A Web Development Blog Focused on Code and Technology
Archive for November, 2010
By Karthik Viswanathan on Sunday, November 7th, 2010 | No Comments »
If you use WordPress, you know that after a few months of blogging, there are far too many posts to display simultaneously. To reduce the loading time of your website, you could consider a pagination system, in which you display only a certain number of posts per page. By giving the user the ability to navigate through pages, your posts will all be available and left intact.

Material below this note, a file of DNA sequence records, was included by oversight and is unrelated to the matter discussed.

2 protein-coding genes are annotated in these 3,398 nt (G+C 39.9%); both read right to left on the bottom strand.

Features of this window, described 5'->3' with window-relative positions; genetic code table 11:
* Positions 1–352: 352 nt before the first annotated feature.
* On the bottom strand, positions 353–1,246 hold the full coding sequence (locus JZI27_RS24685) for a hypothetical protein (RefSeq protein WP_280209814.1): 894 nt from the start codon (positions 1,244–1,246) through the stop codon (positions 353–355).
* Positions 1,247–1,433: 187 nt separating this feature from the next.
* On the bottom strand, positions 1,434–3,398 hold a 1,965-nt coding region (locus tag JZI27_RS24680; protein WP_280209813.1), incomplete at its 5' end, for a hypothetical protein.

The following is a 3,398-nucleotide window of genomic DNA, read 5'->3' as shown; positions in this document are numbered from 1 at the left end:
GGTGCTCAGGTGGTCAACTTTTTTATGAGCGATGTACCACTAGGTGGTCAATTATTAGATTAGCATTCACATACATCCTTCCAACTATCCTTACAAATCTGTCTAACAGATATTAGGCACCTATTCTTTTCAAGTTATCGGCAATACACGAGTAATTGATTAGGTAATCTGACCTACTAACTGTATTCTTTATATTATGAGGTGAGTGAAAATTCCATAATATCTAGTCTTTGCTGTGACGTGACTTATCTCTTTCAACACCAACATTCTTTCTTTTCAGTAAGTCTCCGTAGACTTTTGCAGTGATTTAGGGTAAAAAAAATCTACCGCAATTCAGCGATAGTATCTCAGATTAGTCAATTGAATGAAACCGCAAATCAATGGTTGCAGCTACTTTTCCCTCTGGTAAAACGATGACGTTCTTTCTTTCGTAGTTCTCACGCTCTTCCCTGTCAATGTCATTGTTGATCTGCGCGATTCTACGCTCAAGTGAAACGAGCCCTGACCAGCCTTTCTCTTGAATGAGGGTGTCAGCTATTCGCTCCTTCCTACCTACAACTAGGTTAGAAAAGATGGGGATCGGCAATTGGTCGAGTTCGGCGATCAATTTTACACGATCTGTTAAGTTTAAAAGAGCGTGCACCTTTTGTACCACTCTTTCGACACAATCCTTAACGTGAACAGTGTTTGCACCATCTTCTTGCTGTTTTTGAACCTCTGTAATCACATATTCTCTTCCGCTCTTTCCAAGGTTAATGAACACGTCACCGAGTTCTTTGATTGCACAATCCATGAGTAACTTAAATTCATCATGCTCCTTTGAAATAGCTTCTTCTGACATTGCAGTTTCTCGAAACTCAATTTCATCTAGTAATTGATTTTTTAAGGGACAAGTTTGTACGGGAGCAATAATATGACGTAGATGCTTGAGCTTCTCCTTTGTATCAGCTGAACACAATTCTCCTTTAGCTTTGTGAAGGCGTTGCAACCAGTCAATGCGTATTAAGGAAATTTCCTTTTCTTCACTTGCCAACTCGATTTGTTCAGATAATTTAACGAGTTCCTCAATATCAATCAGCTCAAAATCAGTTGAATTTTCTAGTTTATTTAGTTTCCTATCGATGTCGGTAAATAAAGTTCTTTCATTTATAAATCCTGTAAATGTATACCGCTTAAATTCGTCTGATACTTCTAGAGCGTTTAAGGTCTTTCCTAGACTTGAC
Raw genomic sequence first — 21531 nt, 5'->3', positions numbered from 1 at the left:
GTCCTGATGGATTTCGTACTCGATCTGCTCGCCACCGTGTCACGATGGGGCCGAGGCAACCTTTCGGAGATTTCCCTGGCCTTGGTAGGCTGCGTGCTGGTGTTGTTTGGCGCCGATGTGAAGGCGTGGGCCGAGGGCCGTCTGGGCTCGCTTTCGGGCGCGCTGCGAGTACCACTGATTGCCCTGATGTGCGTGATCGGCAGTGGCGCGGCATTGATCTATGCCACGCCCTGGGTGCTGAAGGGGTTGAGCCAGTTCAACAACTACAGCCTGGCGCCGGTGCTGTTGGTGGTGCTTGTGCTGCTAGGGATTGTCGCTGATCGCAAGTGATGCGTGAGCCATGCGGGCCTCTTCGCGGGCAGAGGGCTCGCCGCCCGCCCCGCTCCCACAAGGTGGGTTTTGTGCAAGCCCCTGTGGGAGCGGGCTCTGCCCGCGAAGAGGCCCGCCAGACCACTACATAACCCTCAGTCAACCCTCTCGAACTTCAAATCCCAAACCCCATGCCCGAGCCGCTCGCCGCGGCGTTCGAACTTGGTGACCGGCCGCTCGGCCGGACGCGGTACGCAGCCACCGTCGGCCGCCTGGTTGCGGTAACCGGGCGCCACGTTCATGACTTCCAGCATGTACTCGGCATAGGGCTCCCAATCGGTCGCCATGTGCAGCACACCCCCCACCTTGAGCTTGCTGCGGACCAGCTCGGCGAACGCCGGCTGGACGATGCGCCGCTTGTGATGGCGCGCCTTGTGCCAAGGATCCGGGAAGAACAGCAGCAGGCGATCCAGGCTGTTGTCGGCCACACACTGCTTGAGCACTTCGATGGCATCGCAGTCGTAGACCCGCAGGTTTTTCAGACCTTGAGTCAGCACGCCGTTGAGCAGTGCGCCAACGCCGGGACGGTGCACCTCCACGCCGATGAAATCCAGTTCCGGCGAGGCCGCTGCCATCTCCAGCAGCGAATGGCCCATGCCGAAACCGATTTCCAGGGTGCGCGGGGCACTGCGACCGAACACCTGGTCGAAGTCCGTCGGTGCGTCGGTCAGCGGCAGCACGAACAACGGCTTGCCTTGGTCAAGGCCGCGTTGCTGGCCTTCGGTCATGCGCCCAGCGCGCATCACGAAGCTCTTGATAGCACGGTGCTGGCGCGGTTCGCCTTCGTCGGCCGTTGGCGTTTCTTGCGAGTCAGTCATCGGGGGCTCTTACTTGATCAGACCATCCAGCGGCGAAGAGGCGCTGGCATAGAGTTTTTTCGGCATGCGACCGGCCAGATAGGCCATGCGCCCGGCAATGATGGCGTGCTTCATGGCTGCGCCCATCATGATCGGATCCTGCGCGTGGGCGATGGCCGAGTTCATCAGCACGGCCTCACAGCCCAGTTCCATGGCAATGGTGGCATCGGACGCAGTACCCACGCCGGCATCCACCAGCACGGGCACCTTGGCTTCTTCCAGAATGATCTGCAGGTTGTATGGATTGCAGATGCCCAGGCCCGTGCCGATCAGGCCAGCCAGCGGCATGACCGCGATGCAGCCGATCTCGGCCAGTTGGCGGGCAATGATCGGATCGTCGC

Unfortunately, changing the posts per page option under your WordPress reading settings does not automatically create pagination; rather, you have two options:
- Use WordPress’ in-built functions (
next_posts_link) to allow the user to navigate between pages.
- Create your own pagination system.
The main problem with the first option is that WordPress only allows the user to go to the next or previous page; there is no way to jump a set of pages without having to visit everything in-between. Consequently, the bottleneck is in the user-experience.
With the second option, the burden is on the developer. Even though it requires more coding, the user experience is not compromised. As a result, today’s article will focus on how to write your own custom WordPress pagination system. To view a demo, see Lateral Code’s pagination.